Were any other Bible passages helpful as you faced your loss?
“I explored the Bible’s teaching around darkness, valleys and sorrow – what the Scriptures actually say, rather than all the clichés you hear. I discovered, for example, that darkness and uncertainty in the Scripture are actually a symbol of the presence of God, not the absence.
“Psalm 23 became profoundly important as I reflected on it. There’s a section where David says, “Though I walk through the valley of the shadow of death, I will fear no evil; for you are with me; your rod and staff comfort me.” The authors chose to translate it into English as ‘the valley of the shadow of death’, but the Hebrew is an exceptionally unusual phrase that is very difficult to translate. It’s actually ‘the valley of doubt, darkness, uncertainty and fear’. Reading it this way transforms how you understand the whole process of grieving, loss and sorrow, and that really helped me”.
Tell us more about the book ...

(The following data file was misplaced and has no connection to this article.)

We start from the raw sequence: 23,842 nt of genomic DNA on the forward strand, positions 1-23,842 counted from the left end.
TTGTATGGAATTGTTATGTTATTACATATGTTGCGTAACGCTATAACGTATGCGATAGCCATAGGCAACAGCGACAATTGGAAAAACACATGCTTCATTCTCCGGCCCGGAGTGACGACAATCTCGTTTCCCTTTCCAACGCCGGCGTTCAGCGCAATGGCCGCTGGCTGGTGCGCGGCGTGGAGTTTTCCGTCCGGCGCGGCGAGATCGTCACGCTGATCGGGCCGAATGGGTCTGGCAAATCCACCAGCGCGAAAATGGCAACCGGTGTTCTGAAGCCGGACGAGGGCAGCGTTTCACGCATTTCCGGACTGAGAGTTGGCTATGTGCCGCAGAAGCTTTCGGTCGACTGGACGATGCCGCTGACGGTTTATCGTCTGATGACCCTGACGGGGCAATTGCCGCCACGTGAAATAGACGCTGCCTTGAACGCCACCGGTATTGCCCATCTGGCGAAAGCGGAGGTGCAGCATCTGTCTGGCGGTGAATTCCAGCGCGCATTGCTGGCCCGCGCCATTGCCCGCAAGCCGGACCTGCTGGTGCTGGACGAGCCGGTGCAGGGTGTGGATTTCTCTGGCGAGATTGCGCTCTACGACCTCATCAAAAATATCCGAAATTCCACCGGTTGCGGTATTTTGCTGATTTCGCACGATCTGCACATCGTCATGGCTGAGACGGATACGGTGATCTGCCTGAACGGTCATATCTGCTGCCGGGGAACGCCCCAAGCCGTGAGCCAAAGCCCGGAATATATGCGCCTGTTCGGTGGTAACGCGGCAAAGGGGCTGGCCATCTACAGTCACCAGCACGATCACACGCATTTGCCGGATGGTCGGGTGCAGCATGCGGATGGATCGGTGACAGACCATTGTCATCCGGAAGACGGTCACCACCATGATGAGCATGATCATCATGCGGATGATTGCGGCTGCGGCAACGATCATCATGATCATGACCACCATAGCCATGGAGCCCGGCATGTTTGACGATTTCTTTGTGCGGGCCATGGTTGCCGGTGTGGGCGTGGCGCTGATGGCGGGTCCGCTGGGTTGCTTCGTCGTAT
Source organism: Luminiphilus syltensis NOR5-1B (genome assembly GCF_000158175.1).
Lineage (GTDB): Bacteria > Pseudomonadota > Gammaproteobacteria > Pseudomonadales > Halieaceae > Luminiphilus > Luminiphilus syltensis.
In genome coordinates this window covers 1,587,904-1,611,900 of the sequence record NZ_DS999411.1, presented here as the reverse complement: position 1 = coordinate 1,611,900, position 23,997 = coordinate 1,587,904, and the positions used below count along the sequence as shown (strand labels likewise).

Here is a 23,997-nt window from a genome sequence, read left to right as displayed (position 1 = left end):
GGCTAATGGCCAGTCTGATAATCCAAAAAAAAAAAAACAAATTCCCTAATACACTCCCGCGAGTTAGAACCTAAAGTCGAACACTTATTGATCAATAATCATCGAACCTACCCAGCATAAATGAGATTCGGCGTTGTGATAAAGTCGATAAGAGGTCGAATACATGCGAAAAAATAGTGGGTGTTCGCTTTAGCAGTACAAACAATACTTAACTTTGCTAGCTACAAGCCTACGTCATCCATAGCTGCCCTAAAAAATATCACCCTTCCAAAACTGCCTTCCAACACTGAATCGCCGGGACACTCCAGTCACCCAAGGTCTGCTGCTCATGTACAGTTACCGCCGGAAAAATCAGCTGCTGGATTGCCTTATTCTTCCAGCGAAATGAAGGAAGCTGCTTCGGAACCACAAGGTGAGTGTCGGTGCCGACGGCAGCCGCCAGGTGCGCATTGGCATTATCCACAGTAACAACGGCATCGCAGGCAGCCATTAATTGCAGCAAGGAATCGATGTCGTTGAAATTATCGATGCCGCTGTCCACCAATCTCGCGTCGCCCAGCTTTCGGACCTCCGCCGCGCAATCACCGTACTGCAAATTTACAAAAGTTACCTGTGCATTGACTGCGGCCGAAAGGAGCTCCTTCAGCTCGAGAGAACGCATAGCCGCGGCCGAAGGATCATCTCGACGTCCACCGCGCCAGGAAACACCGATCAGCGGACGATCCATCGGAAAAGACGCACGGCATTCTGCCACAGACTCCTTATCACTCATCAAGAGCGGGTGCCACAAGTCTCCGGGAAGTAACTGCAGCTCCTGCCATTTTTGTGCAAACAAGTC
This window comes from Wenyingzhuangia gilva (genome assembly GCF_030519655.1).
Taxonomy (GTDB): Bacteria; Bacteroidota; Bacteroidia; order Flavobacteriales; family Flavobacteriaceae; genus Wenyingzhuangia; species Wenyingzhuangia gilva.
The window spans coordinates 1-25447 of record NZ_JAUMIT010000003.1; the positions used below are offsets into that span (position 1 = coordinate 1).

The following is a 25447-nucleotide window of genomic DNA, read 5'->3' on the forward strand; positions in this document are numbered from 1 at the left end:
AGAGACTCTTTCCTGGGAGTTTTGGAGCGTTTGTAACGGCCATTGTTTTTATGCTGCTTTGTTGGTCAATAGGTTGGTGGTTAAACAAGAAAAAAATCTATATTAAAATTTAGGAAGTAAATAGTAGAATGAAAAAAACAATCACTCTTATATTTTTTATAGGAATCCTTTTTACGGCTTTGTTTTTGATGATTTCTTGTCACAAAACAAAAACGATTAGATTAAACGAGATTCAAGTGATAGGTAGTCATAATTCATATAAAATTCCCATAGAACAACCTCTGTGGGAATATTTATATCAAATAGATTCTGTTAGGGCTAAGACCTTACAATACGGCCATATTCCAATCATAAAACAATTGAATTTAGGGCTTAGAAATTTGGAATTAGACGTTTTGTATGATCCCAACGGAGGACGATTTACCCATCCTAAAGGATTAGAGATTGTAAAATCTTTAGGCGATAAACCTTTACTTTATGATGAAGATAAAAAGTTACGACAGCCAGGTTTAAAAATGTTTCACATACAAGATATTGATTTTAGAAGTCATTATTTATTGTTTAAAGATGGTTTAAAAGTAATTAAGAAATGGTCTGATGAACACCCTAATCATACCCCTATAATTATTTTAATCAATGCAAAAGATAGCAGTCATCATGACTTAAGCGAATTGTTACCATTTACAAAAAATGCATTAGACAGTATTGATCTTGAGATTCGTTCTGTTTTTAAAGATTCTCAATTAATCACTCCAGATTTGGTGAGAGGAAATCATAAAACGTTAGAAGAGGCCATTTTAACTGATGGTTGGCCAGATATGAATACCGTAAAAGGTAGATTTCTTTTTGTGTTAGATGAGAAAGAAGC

“Good Grief outlines the lessons God taught me through the grief process, and explores some of the ways in which we experience grief. It also challenges some unhelpful clichés. People sometimes say, for example, “Death is a visitor that comes unexpectedly,” so one of the chapters explores the idea that death is not a visitor, but a squatter. You welcome visitors into your home, so calling death a visitor makes no sense.
“Grief feels like you’ve had a good day out, then come home to find it’s broken in and you can’t get rid of it. You don’t welcome it, you don’t accommodate it, you don’t celebrate it, you don’t want it in your life. You’ve got to work out how to endure it and turn it around for good. At what point would you ever say, “This is great, I’m so glad I’m grieving?”